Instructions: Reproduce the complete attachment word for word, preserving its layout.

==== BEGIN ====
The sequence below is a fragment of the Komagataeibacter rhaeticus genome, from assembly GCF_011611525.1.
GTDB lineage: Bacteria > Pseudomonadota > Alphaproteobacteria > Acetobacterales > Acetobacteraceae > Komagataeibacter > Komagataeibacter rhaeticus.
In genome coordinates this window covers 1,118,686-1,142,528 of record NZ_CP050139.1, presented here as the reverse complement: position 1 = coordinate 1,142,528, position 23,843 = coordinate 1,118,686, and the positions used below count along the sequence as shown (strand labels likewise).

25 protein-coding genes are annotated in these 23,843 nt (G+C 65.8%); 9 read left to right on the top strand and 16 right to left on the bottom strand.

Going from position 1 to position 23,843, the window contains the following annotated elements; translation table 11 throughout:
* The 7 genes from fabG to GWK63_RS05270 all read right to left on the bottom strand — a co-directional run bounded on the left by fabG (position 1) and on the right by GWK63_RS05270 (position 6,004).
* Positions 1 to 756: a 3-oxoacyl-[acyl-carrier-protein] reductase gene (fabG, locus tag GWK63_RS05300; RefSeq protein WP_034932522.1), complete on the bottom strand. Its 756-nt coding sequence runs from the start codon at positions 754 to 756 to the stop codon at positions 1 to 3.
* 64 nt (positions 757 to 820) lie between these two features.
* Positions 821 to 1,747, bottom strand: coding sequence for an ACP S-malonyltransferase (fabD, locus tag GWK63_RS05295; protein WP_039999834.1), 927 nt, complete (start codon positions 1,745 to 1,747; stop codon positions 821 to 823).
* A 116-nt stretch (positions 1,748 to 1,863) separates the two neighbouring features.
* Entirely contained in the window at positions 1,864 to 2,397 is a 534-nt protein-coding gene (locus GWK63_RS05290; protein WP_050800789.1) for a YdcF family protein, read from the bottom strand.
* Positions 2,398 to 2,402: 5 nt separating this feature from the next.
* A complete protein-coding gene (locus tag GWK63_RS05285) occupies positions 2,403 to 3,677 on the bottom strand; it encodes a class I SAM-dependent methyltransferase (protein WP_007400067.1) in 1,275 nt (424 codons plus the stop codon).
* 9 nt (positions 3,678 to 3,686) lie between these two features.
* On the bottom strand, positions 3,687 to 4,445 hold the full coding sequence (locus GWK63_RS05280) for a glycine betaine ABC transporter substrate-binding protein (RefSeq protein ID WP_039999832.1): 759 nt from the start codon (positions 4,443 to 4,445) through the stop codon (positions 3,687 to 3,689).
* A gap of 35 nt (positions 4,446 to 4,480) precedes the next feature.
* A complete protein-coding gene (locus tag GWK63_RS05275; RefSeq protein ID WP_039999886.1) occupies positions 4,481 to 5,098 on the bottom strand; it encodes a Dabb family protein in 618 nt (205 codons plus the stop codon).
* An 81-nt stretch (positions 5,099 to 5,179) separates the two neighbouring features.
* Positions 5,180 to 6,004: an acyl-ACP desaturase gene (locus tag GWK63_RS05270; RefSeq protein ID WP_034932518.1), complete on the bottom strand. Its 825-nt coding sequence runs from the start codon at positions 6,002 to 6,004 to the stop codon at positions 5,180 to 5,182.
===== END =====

The sequence below is a fragment of the Komagataeibacter rhaeticus genome, from assembly GCF_011611525.1.
GTDB lineage: Bacteria > Pseudomonadota > Alphaproteobacteria > Acetobacterales > Acetobacteraceae > Komagataeibacter > Komagataeibacter rhaeticus.
In genome coordinates this window covers 1,118,686-1,142,528 of record NZ_CP050139.1, presented here as the reverse complement: position 1 = coordinate 1,142,528, position 23,843 = coordinate 1,118,686, and the positions used below count along the sequence as shown (strand labels likewise).

25 protein-coding genes are annotated in these 23,843 nt (G+C 65.8%); 9 read left to right on the top strand and 16 right to left on the bottom strand.

Going from position 1 to position 23,843, the window contains the following annotated elements; translation table 11 throughout:
* The 7 genes from fabG to GWK63_RS05270 all read right to left on the bottom strand — a co-directional run bounded on the left by fabG (position 1) and on the right by GWK63_RS05270 (position 6,004).
* Positions 1 to 756: a 3-oxoacyl-[acyl-carrier-protein] reductase gene (fabG, locus tag GWK63_RS05300; RefSeq protein WP_034932522.1), complete on the bottom strand. Its 756-nt coding sequence runs from the start codon at positions 754 to 756 to the stop codon at positions 1 to 3.
* 64 nt (positions 757 to 820) lie between these two features.
* Positions 821 to 1,747, bottom strand: coding sequence for an ACP S-malonyltransferase (fabD, locus tag GWK63_RS05295; protein WP_039999834.1), 927 nt, complete (start codon positions 1,745 to 1,747; stop codon positions 821 to 823).
* A 116-nt stretch (positions 1,748 to 1,863) separates the two neighbouring features.
* Entirely contained in the window at positions 1,864 to 2,397 is a 534-nt protein-coding gene (locus GWK63_RS05290; protein WP_050800789.1) for a YdcF family protein, read from the bottom strand.
* Positions 2,398 to 2,402: 5 nt separating this feature from the next.
* A complete protein-coding gene (locus tag GWK63_RS05285) occupies positions 2,403 to 3,677 on the bottom strand; it encodes a class I SAM-dependent methyltransferase (protein WP_007400067.1) in 1,275 nt (424 codons plus the stop codon).
* 9 nt (positions 3,678 to 3,686) lie between these two features.
* On the bottom strand, positions 3,687 to 4,445 hold the full coding sequence (locus GWK63_RS05280) for a glycine betaine ABC transporter substrate-binding protein (RefSeq protein ID WP_039999832.1): 759 nt from the start codon (positions 4,443 to 4,445) through the stop codon (positions 3,687 to 3,689).
* A gap of 35 nt (positions 4,446 to 4,480) precedes the next feature.
* A complete protein-coding gene (locus tag GWK63_RS05275; RefSeq protein ID WP_039999886.1) occupies positions 4,481 to 5,098 on the bottom strand; it encodes a Dabb family protein in 618 nt (205 codons plus the stop codon).
* An 81-nt stretch (positions 5,099 to 5,179) separates the two neighbouring features.
* Positions 5,180 to 6,004: an acyl-ACP desaturase gene (locus tag GWK63_RS05270; RefSeq protein ID WP_034932518.1), complete on the bottom strand. Its 825-nt coding sequence runs from the start codon at positions 6,002 to 6,004 to the stop codon at positions 5,180 to 5,182.